NIH un­veils a vac­cine can­di­date for uni­ver­sal flu jab as first-in-hu­man stud­ies get un­der­way

A lit­tle more than a year af­ter map­ping a path to de­vel­op­ing a uni­ver­sal flu vac­cine — one of the Holy Grails in med­i­cine — the NIH has a can­di­date in hand that it’s start­ing to test in healthy hu­man vol­un­teers.

H1ssF_3928 dif­fers from sea­son­al in­fluen­za vac­cines in that it dis­plays a dif­fer­ent part of hemag­glu­tinin (HA), one of two pro­teins that clas­si­fy flu virus­es (the oth­er is neu­raminidase, or NA). HA con­sists of a head and a stem re­gion, and while the head typ­i­cal­ly re­ceives most of the im­mune re­sponse, it al­so changes con­stant­ly. The new vac­cine ditch­es the head en­tire­ly in fa­vor of the stem, which is more con­stant among dif­fer­ent in­fluen­za strains.

The HA stem is tagged on­to a mi­cro­scop­ic nanopar­ti­cle made of non­hu­man fer­ritin, a plat­form that en­ables sci­en­tists to mim­ic the spiky pre­sen­ta­tion of HA on a nat­ur­al in­fluen­za virus.

For the Phase I tri­al, re­searchers at the Na­tion­al In­sti­tute of Al­ler­gy and In­fec­tious Dis­ease plan to en­roll at least 53 adults, strat­i­fied in­to four dif­fer­ent age groups be­tween 18 and 70. They will be­gin with five mem­bers of the youngest co­hort, who will re­ceive a sin­gle 20-mi­cro­gram in­jec­tion, where­as the rest will re­ceive two 60-mcg vac­ci­na­tions.

The main goal of the study is safe­ty, tol­er­a­bil­i­ty and abil­i­ty to in­duce an im­mune re­sponse. Re­sults are ex­pect­ed as ear­ly as 2020.

A uni­ver­sal flu vac­cine can re­duce de­vel­op­ers’ headache of up­dat­ing the shots — and the risks of tar­get­ing the wrong strains — every year, low­er­ing the chances for a pan­dem­ic. When the NI­AID un­veiled its plan last Feb­ru­ary, it list­ed four cri­te­ria for a suc­cess­ful can­di­date:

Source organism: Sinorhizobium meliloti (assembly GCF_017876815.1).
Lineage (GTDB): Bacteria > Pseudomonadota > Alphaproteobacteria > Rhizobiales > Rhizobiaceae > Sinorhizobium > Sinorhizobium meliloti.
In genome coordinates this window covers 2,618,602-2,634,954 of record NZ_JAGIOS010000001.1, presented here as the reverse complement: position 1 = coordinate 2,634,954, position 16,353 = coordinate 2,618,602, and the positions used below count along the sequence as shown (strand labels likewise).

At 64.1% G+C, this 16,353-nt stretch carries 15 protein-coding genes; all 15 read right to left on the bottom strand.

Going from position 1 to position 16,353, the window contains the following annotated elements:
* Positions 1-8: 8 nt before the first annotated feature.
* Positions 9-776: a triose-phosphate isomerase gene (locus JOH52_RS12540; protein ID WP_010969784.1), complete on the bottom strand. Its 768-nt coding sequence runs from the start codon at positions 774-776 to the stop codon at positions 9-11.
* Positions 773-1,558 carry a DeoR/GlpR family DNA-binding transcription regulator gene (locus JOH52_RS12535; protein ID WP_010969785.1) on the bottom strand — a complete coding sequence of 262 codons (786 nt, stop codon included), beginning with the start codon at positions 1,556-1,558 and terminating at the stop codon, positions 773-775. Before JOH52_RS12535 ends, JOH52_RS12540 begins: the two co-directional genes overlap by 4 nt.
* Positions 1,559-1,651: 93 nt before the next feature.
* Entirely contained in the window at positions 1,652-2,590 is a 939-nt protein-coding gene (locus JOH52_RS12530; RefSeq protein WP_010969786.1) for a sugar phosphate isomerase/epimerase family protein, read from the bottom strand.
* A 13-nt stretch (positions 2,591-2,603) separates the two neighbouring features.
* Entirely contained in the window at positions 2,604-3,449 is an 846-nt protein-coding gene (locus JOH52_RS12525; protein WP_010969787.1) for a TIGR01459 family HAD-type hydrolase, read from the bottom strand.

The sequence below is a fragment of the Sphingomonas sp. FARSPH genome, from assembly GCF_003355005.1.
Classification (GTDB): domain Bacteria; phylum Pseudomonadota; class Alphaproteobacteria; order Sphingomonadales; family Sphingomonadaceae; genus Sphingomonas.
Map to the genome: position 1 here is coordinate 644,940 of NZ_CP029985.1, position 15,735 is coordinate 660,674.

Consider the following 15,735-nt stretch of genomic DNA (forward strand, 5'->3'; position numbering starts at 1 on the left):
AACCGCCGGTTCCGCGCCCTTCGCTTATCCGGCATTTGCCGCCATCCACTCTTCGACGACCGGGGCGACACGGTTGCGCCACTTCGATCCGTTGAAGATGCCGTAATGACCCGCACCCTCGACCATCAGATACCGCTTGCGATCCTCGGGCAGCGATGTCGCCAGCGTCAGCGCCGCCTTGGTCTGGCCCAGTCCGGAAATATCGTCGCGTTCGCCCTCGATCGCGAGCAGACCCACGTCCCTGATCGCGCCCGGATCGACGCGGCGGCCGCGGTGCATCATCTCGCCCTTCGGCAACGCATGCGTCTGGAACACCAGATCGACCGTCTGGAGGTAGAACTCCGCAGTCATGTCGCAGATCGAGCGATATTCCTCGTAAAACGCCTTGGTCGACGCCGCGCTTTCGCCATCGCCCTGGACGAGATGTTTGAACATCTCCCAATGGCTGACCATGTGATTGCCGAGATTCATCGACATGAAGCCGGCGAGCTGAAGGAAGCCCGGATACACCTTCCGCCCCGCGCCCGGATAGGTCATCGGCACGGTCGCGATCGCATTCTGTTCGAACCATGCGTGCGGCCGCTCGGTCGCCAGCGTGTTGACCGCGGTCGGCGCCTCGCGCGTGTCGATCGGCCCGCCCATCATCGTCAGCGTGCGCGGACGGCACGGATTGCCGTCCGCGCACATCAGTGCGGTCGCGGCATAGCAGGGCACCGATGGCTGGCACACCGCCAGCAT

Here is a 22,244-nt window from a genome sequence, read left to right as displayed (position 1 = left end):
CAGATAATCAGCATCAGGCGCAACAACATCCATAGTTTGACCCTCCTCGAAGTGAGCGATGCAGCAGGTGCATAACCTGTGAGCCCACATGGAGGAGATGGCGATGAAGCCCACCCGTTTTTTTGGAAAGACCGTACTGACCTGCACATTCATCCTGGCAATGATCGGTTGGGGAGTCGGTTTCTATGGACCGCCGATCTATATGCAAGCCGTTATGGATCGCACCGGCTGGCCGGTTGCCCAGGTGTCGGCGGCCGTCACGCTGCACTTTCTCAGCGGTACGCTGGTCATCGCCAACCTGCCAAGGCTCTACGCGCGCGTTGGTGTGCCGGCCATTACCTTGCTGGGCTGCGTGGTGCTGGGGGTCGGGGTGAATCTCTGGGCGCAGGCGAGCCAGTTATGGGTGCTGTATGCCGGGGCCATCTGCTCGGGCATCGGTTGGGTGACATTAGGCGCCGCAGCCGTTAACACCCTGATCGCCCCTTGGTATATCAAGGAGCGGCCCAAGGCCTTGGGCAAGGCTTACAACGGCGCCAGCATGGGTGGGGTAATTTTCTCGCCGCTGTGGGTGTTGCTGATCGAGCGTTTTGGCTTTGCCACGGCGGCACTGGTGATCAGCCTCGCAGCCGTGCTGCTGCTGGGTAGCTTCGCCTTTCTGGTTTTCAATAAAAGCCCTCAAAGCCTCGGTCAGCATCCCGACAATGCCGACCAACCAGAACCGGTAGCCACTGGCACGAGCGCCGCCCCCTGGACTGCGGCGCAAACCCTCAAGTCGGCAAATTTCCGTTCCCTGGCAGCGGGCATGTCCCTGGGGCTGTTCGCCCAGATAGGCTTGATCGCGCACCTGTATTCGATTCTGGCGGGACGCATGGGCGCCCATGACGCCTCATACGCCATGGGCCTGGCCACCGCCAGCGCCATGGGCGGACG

• Be at least 75% ef­fec­tive
  • Pro­tect against group I and II in­fluen­za A virus­es
  • Have durable pro­tec­tion that lasts at least 1 year
  • Be suit­able for all age groups

Oth­er in­dus­try play­ers, in­clud­ing Ox­ford’s Vac­citech, have al­so lined up gov­ern­ment or non-prof­it part­ners to start their own hu­man stud­ies for a clin­i­cal ef­fort that still has years to play out.

Im­age: Shut­ter­stock

M&A: a crit­i­cal dri­ver for sus­tain­able top-line growth in health­care

2021 saw a record $600B in healthcare M&A activity. In 2022, there is an anticipated slowdown in activity, however, M&A prospects remain strong in the medium to long-term. What are future growth drivers for the healthcare sector? Where might we see innovations that drive M&A? RBC’s Andrew Callaway, Global Head, Healthcare Investment Banking discusses with Vito Sperduto, Global Co-Head, M&A.

15 LGBTQ lead­ers in bio­phar­ma; Paul Stof­fels’ Gala­pa­gos re­vamp; As­traZeneca catch­es up in AT­TR; and more

Welcome back to Endpoints Weekly, your review of the week’s top biopharma headlines. Want this in your inbox every Saturday morning? Current Endpoints readers can visit their reader profile to add Endpoints Weekly. New to Endpoints? Sign up here.

A return to in-person conferences also marks a return to on-the-ground reporting. My colleagues Beth Synder Bulik and Nicole DeFeudis were on-site at Cannes Lions, bringing live coverage of pharma’s presence at the ad festival — accompanied by photos from Clara Bui, our virtual producer, that bring you right to the scene. You can find a recap (and links to all the stories) below.

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David Loew (Ipsen)

Ipsen snags an ap­proved can­cer drug in $247M M&A deal as an­oth­er bat­tered biotech sells cheap

You can add Paris-based Ipsen to the list of discount buyers patrolling the penny stock pack for a cheap M&A deal.

The French biotech, which has had plenty of its own problems to grapple with, has swooped in to buy Epizyme $EPZM for $247 million in cash and a CVR with milestones attached to it. Epizyme shareholders, who had to suffer through a painfully soft launch of their EZH2a inhibitor cancer drug Tazverik, will get $1.45 per share along with a $1 CVR tied to achieving $250 million in sales from the drug over four consecutive quarters as well as an OK for second-line follicular lymphoma by 1 Jan. 2028.